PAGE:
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I want to solve the following equation: $$ u_t + e^{-x} u_x = e^{-x} u $$ with initial condition $u(x,0)=u_0(x)$ and boundary condition $u(0,t)=u_B$.

Using the method of characteristics gives: $$ \frac{dt}{1}=\frac{dx}{e^{-x}}=\frac{du}{e^{-x}u} $$ Of these relations, I first solved: $$ \frac{dt}{dx}=e^{x} \implies t=e^{x} + A $$ Then I solved $$ \frac{du}{dx}=u \implies u=B\ e^x $$ Then using the fact that $B=f(A)=f(t-e^x)$, I was able to find that the boundary and initial conditions imply that: $$ u(0,t)=f(t-1) =u_B \quad\&\quad u(x,0) = f(-e^x)=e^{-x} u_0(x) $$ But this is where I am a bit confused. How can I solve both of these for $f$? It feels like I can't pose both an IC and BC but I don't quite see why that would be? have I just made a mistake somewhere?

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    $\begingroup$ For which $x$ and $t$ are those conditions supposed to hold? You can't expect them to hold for all $x$ and $t$, but if (for example) you are solving the PDE in the region $\{ x>0, \, t>0 \}$, then you could give conditions for $u$ on the positive $x$ and $t$ axes. $\endgroup$ Nov 14, 2022 at 17:34
  • $\begingroup$ I am trying to solve the problem for $t>0$ and $x\in [0,L]$ for some finite length - say $L=5$. I solved this numerically using an upwind scheme and I am getting growth in time of the solution, but I don't quite see why. $\endgroup$
    – Mjoseph
    Nov 14, 2022 at 19:01

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OK. up to the characteristic equations : $$t-e^x=A\quad\text{and}\quad e^{-x}u=B$$ General solution with $B=f(A)$ : $$\boxed{u(x,t)=e^xf(t-e^x)}$$ Conditions $\quad u(x,0)=e^x\quad$ and $\quad u(0,t)=u_B=$constant (I suppose).

Note that first condition $\quad u(0,0)=1\quad$ and second condition $\quad u(0,0)=u_B$.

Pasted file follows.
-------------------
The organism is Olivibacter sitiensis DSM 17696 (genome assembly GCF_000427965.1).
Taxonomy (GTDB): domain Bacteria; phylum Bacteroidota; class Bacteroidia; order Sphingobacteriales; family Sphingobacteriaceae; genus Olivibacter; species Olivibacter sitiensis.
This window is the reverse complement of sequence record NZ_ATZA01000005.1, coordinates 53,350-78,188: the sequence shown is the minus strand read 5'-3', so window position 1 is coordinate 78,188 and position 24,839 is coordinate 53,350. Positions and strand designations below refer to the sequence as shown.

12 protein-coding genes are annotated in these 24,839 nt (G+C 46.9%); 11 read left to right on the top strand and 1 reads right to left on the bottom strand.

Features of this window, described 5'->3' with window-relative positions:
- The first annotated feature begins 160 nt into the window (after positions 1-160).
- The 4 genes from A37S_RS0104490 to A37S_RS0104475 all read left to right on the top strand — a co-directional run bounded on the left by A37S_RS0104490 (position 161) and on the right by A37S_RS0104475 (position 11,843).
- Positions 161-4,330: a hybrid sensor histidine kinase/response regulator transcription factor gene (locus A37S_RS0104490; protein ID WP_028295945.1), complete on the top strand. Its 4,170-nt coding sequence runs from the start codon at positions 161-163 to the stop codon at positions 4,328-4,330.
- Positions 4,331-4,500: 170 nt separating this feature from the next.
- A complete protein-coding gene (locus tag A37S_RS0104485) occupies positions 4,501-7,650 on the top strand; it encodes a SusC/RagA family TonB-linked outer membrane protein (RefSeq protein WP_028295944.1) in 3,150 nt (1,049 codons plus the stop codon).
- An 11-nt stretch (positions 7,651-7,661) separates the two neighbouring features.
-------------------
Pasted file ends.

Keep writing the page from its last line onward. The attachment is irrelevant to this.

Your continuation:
If $u_B\neq 1$ there is a discontinuity at $(x=0\:,\:t=0)$. This suggests that the function $u(x,t)$ is a piecewise function. This will be confirmed latter.

First condition :

$$u(x,0)=u_0(x)=e^xf(0-e^x)=e^x f(-e^x)$$ Let $X=-e^x\quad \implies \quad x=\ln|-X| \quad \implies \quad f(X)=e^{-x} u_0\big(\ln|-X|\big)$ $$f(X)=e^{-(\ln|-X|)}u_0\big(\ln|-X|\big)=\frac{1}{-X}u_0\big(\ln|-X|\big)$$

Now the function $f$ is known. We put it into the above general solution where the argument is $t-e^x$. $$f(t-e^x)=\frac{1}{-(t-e^x)}u_0\big(\ln|-(t-e^x)|\big)$$ $$\boxed{u(x,t)=\frac{e^x}{e^x-t}u_0\big(\ln|e^x-t|\big)}\tag 1$$

Second condition : $$u(0,t)=u_B=e^0 f(t-e^0)$$ $$f(t-1)=u_B\quad\implies\quad f=u_B$$ Now the function $f$ is known. We put it into the above general solution : $$\boxed{u(x,t)=e^x u_B}\tag 2$$

The solution satisfying both conditions is a picewise fuction made of the funcions $(1)$ and $(2)$ each one on a distinc domain separated from one to the other by a border which implicit equation is $$\frac{e^x}{e^x-t}u_0\big(\ln|e^x-t|\big)=e^x u_B$$ One need to know what is the function $u_0(x)$ to say if the implicit equation can be transformed to an explicit form.

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  • $\begingroup$ Shouldn't $e^0=1$? $\endgroup$
    – Mjoseph
    Nov 14, 2022 at 20:02
  • $\begingroup$ $f(t-1)=u_B=$constant implies $f(t)=u_B$ any value of $t$. $\endgroup$
    – JJacquelin
    Nov 15, 2022 at 11:15
  • $\begingroup$ Thank you for your help here and in my other related question! $\endgroup$
    – Mjoseph
    Nov 15, 2022 at 12:17

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